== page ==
I was having the same quandry as you, and decided not to get the tubes on there yet...I'll buy them later if the step-up into the cab gets to be a PITA or if I find that they'll help my dog get into the truck by himself. Right now, I'm thinking I'll have to heave my 80#, 9 year old, Boxer into the cab whever we go somewhere. I don't like the idea of less clearance since I will be spending plenty of time tooling through the farms, woods, pastures, and swamps, but they will act like nerf bars and protect the rocker panel.
 

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I second what FSS said in his post plus add:

Some additional protection against gravel etc. thrown up from the front tires.

Wear to the outer edge of the seats. I inspect a lot of vehicles. It doesn't take long before you see a pretty heavy wear area to the outer edge of taller vehicles from people hopping in and then spinning around to get seated.
 

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I put a set of aftermarket step rails on my 07 Tundra. I don't think they hang any lower than the frame rails - I'll have to double check. If so, they wouldn't reduce the ground clearance any. They definitely make it easier to get in the truck. Mine bolted to the factory mounting points.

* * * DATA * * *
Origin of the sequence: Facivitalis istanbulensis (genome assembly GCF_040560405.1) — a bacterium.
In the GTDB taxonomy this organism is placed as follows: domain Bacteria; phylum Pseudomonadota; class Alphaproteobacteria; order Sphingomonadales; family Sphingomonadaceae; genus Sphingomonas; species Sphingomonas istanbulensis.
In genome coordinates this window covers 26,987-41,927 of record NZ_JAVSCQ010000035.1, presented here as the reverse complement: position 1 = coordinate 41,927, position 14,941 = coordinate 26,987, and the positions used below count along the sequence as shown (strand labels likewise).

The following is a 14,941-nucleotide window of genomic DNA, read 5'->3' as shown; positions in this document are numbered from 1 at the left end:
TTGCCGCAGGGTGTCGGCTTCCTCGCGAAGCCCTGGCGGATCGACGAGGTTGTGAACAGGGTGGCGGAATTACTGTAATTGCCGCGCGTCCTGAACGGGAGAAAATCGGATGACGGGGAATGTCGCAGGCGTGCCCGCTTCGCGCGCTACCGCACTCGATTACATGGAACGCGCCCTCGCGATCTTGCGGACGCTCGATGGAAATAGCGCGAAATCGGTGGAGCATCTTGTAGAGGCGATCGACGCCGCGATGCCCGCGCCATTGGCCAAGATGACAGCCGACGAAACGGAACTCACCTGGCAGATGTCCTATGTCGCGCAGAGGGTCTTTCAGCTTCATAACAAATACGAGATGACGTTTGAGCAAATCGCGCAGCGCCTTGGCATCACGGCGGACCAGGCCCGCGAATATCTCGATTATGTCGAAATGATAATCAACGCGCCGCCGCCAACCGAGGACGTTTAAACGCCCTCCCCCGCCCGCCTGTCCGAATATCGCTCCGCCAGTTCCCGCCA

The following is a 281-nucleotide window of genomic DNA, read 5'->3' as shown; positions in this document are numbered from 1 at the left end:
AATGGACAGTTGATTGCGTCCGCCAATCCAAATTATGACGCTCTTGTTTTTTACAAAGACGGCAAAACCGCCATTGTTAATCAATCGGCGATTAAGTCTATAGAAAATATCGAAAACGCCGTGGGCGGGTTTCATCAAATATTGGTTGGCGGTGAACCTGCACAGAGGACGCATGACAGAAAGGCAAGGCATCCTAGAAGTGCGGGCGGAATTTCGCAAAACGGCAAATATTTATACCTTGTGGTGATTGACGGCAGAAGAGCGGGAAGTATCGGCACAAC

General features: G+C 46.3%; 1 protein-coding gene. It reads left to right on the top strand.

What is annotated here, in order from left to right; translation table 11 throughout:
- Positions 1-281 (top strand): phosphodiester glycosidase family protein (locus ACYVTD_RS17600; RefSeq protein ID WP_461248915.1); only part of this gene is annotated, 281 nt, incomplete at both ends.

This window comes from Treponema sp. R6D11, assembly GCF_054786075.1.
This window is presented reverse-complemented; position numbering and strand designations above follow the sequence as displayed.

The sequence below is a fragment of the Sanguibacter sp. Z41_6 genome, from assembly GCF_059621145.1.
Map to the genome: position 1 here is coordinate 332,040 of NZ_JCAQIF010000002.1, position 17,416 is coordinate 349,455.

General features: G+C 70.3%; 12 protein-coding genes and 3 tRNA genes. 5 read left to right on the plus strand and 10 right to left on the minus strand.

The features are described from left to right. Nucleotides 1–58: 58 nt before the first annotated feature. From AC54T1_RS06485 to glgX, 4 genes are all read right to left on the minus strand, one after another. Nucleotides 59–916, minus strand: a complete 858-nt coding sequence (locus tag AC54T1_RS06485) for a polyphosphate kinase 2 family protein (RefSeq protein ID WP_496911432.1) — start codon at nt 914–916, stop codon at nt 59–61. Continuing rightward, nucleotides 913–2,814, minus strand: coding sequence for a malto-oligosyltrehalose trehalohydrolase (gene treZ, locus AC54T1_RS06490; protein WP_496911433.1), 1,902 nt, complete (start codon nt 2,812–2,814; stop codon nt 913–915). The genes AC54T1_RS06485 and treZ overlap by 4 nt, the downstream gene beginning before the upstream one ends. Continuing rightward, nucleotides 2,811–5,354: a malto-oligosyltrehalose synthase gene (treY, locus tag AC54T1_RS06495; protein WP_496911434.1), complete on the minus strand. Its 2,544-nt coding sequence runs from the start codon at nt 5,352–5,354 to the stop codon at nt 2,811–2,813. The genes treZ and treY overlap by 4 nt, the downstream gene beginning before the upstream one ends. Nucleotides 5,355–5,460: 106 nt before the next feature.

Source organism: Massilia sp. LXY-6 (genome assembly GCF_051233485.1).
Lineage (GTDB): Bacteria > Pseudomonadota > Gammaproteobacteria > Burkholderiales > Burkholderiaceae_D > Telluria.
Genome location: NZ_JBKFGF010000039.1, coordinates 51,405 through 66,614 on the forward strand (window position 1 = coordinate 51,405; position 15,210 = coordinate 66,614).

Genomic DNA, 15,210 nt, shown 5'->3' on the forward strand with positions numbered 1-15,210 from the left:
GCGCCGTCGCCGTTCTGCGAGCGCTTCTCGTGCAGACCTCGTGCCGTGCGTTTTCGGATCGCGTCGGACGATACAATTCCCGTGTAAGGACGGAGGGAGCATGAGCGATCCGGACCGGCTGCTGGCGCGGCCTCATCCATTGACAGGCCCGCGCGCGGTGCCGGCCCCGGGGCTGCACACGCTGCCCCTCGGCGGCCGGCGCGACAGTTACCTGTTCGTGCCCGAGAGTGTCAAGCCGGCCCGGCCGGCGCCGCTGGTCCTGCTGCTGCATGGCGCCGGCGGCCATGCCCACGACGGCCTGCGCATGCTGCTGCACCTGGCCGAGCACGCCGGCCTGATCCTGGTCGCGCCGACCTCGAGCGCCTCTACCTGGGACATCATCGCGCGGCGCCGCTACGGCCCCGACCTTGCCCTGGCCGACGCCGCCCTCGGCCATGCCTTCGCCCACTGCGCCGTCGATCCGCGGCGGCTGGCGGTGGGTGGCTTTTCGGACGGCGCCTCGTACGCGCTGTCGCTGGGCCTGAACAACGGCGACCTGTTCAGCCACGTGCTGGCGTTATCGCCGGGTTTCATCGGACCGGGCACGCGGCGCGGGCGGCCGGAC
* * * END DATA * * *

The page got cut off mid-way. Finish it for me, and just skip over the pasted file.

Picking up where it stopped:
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I am ordering mine from the dealer on a CrewMax 4x4. I wanted them because I was going to lift it, but now I can't. Does anyone have a wife that is around 5'4"? If so, does she need them to get in? I think my wife will need them to get in... thouhgts?
 

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I too debated but ending up getting them (chrome tube) for my 4x4. They cost me about $500 ($625 MSRP) as a port add on and I'm very glad I did. I know it's only a couple of extra inches but I use them all the time to assist getting in and out.

 

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Two words:
Lift Kit.
 

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The step rails also help the ladies and kids get in and out.
 

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I put a set of aftermarket step rails on my 07 Tundra. I don't think they hang any lower than the frame rails - I'll have to double check. If so, they wouldn't reduce the ground clearance any. They definitely make it easier to get in the truck. Mine bolted to the factory mounting points.
What kind of aftermarket rails did you get? Where'd you get 'em, etc. :ts:
 

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The step rails also help the ladies and kids get in and out.
All the more reason NOT to get them.

Slim: Wow, your truck is so high! However shall I get in with this short skirt I'm wearing?

Me (Gentleman): Oh gosh! Allow my chivalry to assist you. Let me give you a lift.